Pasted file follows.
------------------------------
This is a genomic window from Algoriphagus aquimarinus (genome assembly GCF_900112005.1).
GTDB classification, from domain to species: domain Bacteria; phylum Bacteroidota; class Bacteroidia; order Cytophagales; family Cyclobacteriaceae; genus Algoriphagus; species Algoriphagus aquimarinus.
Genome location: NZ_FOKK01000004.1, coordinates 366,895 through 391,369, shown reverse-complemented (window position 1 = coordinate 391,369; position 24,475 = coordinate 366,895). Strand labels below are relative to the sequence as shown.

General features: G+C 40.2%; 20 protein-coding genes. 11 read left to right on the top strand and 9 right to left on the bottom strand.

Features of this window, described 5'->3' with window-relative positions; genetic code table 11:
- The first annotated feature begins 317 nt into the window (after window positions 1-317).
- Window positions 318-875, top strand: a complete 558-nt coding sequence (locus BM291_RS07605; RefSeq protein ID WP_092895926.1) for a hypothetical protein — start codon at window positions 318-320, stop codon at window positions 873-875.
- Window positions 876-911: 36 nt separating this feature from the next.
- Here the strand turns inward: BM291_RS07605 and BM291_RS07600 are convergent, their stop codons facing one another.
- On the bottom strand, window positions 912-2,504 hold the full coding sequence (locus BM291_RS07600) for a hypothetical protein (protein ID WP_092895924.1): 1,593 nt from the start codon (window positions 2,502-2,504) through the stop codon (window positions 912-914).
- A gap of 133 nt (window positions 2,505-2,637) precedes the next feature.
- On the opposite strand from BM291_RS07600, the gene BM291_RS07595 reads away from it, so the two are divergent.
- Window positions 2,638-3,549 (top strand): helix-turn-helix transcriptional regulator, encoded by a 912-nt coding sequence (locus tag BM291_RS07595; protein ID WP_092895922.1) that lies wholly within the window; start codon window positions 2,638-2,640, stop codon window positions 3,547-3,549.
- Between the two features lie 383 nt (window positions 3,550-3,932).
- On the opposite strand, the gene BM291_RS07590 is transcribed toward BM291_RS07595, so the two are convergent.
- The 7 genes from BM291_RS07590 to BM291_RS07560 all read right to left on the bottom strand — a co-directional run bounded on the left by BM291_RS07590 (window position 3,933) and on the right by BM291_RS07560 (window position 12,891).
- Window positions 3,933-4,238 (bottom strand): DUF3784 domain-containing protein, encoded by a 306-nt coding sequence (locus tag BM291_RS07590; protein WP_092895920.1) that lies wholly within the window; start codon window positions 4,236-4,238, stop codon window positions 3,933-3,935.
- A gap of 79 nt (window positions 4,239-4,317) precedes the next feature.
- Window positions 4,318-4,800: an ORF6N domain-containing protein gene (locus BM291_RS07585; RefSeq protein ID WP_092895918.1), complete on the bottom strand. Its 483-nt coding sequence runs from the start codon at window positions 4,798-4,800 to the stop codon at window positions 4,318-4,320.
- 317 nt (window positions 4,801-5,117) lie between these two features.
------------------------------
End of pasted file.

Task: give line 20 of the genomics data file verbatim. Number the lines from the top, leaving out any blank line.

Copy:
- 317 nt (window positions 4,801-5,117) lie between these two features.